A potential affiliation or merger between Centegra Health System and Northwestern Memorial HealthCare could give McHenry County patients a more streamlined referral network and flow of information, health care experts said.
Centegra disclosed last week the two systems were in talks and exploring an affiliation. The extent of the affiliation remains uncertain, but representatives of the companies didn’t rule out the possibility of a merger or acquisition that would make Centegra a Northwestern Medicine member.
The talks mark Northwestern’s latest move into the suburbs. In 2014, Northwestern merged with Cadence Health, which has hospitals in Winfield and Geneva. DeKalb-based KishHealth joined the system in December.
The talks are part of a national trend, according to an analysis from health care consultant Kaufman, Hall & Associates LLC. In 2015, 112 hospital transactions were announced nationwide, an 18 percent jump from 2015 and a 70 percent jump from 2010.
In his analysis, Patrick Allen, managing director of the company, said the partnerships are designed to “achieve critical alignment, network breadth and depth, operational efficiency and other critical capabilities.”
Experts said the larger entity in a merger benefits from getting a larger footprint while the smaller entity gets improved branding and prestige and access to more specialty care.
A 2012 study on hospital consolidation from the Robert Wood Johnson Foundation said hospital consolidation generally results in higher prices and does not necessarily improve quality of care.
James Unland, president of Health Capital Group Chicago, said it is too early to spot any trends in Northwestern’s previous acquisitions.
In most hospital transactions, he said, the smaller entity is hoping to upgrade or expand its facilities, which leads to an inevitable price increase for patients.
“The good news is that the [hospital] plan is very far along for Centegra,” Unland said. “In some ways, that means there should not be a big price shock, and maybe no price increase at all.”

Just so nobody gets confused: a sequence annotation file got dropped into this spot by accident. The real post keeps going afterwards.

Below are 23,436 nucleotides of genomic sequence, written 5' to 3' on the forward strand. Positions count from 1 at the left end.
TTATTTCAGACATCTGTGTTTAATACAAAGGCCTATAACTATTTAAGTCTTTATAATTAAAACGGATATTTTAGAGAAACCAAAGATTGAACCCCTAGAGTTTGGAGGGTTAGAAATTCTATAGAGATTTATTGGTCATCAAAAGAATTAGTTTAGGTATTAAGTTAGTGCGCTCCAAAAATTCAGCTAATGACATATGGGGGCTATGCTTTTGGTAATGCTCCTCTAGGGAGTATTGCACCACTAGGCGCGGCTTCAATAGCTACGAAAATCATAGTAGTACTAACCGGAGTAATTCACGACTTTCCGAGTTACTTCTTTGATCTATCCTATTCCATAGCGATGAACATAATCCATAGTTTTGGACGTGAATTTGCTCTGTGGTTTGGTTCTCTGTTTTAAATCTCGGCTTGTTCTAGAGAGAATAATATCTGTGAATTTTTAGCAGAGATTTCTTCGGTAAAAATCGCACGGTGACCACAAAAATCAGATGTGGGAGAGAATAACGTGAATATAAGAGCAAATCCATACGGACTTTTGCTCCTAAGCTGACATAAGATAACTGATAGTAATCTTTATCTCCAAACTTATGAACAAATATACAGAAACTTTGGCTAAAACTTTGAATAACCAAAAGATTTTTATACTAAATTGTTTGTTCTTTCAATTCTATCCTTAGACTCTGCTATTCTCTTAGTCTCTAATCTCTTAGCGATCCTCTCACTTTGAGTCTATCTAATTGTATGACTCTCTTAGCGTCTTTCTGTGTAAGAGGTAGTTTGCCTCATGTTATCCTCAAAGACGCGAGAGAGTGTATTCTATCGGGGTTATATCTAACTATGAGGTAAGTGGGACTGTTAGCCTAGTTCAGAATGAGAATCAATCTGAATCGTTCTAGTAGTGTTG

Unland said the fact that Crystal Lake-based Centegra is already in a strong position means the affiliation is more likely to be successful and benefit both parties.
James Ciesla, associate dean for research and resources for Northern Illinois University’s College of Health and Human Sciences, said Centegra patients likely would not see much change from a merger in the short term.
Among the reasons for the merger trend, he said, is the uncertainty created by pay-for-performance initiatives from the Affordable Care Act and the private sector.
Rather than the traditional model where physicians receive a standard reimbursement for work they do, the initiatives would require paying health care providers for certain quality goals.
“[Hospitals] are drawing together to pool resources and make it easier to borrow money, improve cash flow and, we hope, sort of consolidate back-office operations, so finance, laundry and food services can be better,” Ciesla said.
The main benefit to Centegra patients, he said, would be a clear referral network that would allow patients and their information to be easily moved within the system for specialist care.
Unlund said there’s a possibility that some of Northwestern’s specialists could start spending time in McHenry County offices.
Mergers recently have come under scrutiny of the Federal Trade Commission. The FTC challenged OSF HealthCare System’s proposed acquisition of Rockford Health System in 2011 before OSF dropped its bid. In December, the agency challenged the merger of Advocate Health Care Network and NorthShore University System.
Those challenges don’t necessarily mean this transaction would be blocked, however.
Unland said the FTC generally objects when it anticipates large post-merger price increases. Ciesla said scrutiny generally is based on geography rather than size.
“They all depend on local situational factors,” Ciesla said. “One huge merger might be possible while a smaller one is stopped.”